Employers Liability Insurance

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Why Compare Employers’ Liability Insurance With SimplyQuote?

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We know it can be tedious and inconvenient to search for insurance online – whether you’re buying employers’ liability insurance for the first time or switching insurers.

So, we’ve made comparing insurance quotes easy! Simply provide us with a couple of details about your company, and we’ll help you find the best insurance policy tailored to your business needs.


Do I Need Employers’ Liability Insurance?

Employers are legally obliged to have employers’ liability insurance in the UK if their staff are not family members. This is in accordance with the Employers’ Liability (Compulsory Insurance) Act of 1969.

According to the Act, you’ll need this insurance cover if:

  • Your business is in the UK and you employ one or more staff members
  • You deduct National Insurance and income tax from your employees’ wages.
  • You dictate how, where and when your staff works.
  • You provide work equipment and materials.
  • You’re entitled to any profit your employees make.
  • You need your employees to perform the services you hire them for, and they’re not allowed to employ a stand-in if they’re unable to perform the work.

Should I get employers’ liability insurance for temporary staff?

Yes, you’ll need to insure the following temporary workers:

  • Part-time staff members
  • Students
  • Those getting job experience/job-shadowing
  • Volunteers

How Does Employers’ Liability Work?

Employers’ liability works by protecting employers from compensation claims made by their staff. These claims will be made if employees are injured or become sick due to workplace environments or accidents.

You’ll need to notify your insurance company how many staff members you have and what kind of industry you work in so you can get a tailored policy that will cover you in all scenarios.

When Is Employers’ Liability Insurance Not Required?

Although employer’s liability insurance cover is legally required in the UK, there are some exceptions, such as:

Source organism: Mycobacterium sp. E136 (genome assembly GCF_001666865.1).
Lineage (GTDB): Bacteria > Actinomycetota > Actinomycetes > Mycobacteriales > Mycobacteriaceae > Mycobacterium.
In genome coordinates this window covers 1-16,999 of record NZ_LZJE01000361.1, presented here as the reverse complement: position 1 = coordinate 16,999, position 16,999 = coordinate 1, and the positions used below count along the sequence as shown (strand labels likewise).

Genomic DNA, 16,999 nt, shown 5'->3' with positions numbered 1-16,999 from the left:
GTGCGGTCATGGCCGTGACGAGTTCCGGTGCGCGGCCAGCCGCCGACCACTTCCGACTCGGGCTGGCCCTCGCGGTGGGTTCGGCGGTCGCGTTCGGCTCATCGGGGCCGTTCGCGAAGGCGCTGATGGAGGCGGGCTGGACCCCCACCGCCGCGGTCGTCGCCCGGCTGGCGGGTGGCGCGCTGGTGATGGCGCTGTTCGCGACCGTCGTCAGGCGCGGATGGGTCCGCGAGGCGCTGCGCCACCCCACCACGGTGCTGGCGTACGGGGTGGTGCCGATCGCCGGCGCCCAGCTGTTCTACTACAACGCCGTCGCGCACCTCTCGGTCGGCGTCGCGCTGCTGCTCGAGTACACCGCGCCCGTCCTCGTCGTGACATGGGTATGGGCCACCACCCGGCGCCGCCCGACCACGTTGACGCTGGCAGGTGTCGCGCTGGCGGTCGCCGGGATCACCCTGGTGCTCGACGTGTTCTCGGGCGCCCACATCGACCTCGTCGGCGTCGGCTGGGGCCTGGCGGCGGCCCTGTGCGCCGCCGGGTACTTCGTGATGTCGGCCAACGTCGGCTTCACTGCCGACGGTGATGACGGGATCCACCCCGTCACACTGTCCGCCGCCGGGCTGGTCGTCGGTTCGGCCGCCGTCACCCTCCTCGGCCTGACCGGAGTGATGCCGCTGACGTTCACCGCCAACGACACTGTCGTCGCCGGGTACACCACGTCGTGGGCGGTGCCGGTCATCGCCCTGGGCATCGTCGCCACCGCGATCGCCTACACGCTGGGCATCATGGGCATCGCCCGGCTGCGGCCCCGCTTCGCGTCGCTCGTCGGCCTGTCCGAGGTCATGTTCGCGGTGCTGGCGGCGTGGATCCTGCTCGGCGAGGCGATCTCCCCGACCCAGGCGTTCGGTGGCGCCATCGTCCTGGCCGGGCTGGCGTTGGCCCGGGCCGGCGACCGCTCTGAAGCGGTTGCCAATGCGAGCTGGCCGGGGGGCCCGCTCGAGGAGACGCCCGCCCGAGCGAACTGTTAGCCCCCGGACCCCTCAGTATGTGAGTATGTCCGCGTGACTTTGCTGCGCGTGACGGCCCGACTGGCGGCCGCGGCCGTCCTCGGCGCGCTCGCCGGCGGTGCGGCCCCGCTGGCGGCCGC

Certified limited company

Directors of certified limited companies with no employees that hold over 50% of shares are exempt from taking out liability insurance. However, you’ll need insurance if you employ a single staff member.

Sole trader

Liability insurance isn’t a legal requirement if you don’t have any employees, apprentices, interns or volunteers.

Family members

You won’t be legally required to have employers’ liability insurance if you employ direct family members; however, it is not a bad idea to get this insurance, just in case an accident happens.

Public bodies

Public organisations, like health service bodies or government departments, have different insurance requirements, and employers’ liability cover is not required.

What Is Covered By Employers’ Liability Insurance?

Employers’ liability insurance protects you against a wide range of costs that you and your company could face if you have problems with an employee, including compensation claims and legal fees if an employee is injured at work.

Here are some scenarios covered by employers’ liability insurance:

Casual workers

This insurance covers casual workers, like interns, volunteer workers, and those job shadowing. Just note that even though unpaid workers are mostly covered, carefully read through your policy documents to make sure before taking them on.

Loss of income

If your employee becomes injured or ill and can’t work, they’ll lose their income. Employers’ liability cover will ensure your employees’ losses are covered while they’re recovering.

Legal costs

Legal fees can quickly stack up, having adverse financial effects on your business (especially if you have a small enterprise). You’ll be covered against the legal costs of resolving claims that have been made by your staff.

Medical expenses

If your employees suffer work-related illnesses or injuries, your insurance will cover their medical bills.